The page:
“Don’t Want to Upset a Prospect? Join the Peace Corps.”
Our job in sales is to find problems. Our products & service solve them. We need to find them. Last time I checked finding problems requires us to ask questions.
Most salespeople ask the basic questions – the questions that need to be asked (technically). What they fail to do is ask the tough questions. Tough questions are uncomfortable. Tough questions are hard to ask. Tough questions could upset a prospect. That’s the whole point. Most prospects don’t pay money to “fix” something that is working & that is comfortable. They pay money to get out of trouble, to make their lives & jobs easier. Salespeople, you have to go the “the uncomfortable”.
In 2014, there is still a ridiculous stereotype of salespeople (the back-slapping, glad-handing, jolly ole salesperson). This salesperson loves people, smiles all the time, makes people laugh – everybody loves her. The problem comes when the salesperson believes this stereotype & behaves that way (back-slapping, glad-handing, jolly ole salesperson – Herb Tarlick comes to mind – WKRP in Cincinnati). It’s pretty hard to ask tough questions with a smile on your face. It’s not natural to uncover serious problems while you are telling jokes. It’s a fact, if you’re making friends in sales you’re not making money.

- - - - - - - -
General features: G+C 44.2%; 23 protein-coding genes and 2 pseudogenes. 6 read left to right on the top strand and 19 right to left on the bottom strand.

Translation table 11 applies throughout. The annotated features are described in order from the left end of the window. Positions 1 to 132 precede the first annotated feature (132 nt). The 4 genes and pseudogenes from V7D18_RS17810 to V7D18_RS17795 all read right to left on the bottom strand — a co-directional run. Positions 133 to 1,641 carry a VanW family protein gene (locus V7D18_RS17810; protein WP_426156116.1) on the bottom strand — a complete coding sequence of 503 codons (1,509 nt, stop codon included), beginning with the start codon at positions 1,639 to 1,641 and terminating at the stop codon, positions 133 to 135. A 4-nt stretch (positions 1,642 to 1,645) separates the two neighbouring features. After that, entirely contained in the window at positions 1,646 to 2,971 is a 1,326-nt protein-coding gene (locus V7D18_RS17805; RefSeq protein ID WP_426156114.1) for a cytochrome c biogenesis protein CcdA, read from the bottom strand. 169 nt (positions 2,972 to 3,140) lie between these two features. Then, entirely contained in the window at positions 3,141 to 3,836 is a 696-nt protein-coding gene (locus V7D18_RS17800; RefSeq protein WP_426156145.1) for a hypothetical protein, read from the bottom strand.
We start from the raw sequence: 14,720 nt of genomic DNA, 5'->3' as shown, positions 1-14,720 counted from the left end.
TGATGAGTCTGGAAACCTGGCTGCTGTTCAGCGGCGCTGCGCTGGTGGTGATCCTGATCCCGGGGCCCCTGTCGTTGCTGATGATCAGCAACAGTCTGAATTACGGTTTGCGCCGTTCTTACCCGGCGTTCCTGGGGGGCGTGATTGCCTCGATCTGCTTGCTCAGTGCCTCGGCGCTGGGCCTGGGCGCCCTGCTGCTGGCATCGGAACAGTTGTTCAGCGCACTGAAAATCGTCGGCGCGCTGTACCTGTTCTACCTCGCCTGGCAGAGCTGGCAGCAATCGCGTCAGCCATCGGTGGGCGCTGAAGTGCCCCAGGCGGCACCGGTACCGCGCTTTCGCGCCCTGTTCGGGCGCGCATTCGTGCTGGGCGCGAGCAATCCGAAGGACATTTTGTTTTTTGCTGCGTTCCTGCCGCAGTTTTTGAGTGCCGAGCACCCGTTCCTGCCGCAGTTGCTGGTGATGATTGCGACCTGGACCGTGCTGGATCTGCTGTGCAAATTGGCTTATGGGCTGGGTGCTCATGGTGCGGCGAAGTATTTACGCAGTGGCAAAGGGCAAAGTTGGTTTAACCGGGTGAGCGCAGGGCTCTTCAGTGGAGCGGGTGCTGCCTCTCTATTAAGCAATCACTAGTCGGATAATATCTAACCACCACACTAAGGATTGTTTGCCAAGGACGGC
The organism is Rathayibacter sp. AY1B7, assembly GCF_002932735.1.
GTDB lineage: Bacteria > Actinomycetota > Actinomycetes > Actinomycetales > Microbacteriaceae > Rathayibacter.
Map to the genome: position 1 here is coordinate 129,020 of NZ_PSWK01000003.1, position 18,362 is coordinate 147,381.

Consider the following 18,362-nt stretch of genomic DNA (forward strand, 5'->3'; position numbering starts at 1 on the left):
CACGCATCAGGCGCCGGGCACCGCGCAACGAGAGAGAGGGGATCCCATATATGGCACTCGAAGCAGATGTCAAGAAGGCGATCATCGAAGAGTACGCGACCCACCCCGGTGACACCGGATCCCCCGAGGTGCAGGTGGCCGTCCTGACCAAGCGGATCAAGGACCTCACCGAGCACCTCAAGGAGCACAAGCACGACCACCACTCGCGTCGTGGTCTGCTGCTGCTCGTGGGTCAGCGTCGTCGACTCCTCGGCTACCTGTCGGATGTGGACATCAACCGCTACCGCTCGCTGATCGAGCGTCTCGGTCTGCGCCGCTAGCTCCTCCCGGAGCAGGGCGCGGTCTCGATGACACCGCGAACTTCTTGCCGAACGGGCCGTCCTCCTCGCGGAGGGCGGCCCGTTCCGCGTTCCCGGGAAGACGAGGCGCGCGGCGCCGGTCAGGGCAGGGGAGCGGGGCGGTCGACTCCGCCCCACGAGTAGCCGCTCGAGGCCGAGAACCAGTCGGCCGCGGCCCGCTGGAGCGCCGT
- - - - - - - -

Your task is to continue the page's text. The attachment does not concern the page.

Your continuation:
Now, this is not to say that you won’t develop a relationship with your clients – you probably will. But what comes first the relationship or the sale? Often, the salesperson tries to make friends in sales & she is successful. That’s the bad news. It’s easy to make friends. It’s a piece of cake to not “go there – it’s too uncomfortable”. Wrong move.
The world can always use more Peace Corps volunteers. There are plenty of bridges that are still not built. If it’s important for you to stay the nice guy or nice gal you should seriously consider joining the Peace Corps. If you are being out-sold & can’t figure out why take a good look in the mirror. Are you a nice guy/gal? Everybody’s friend?
I can’t tell you the number of nice salespeople I have met that would be a lot more successful with a hammer in their hand – building bridges.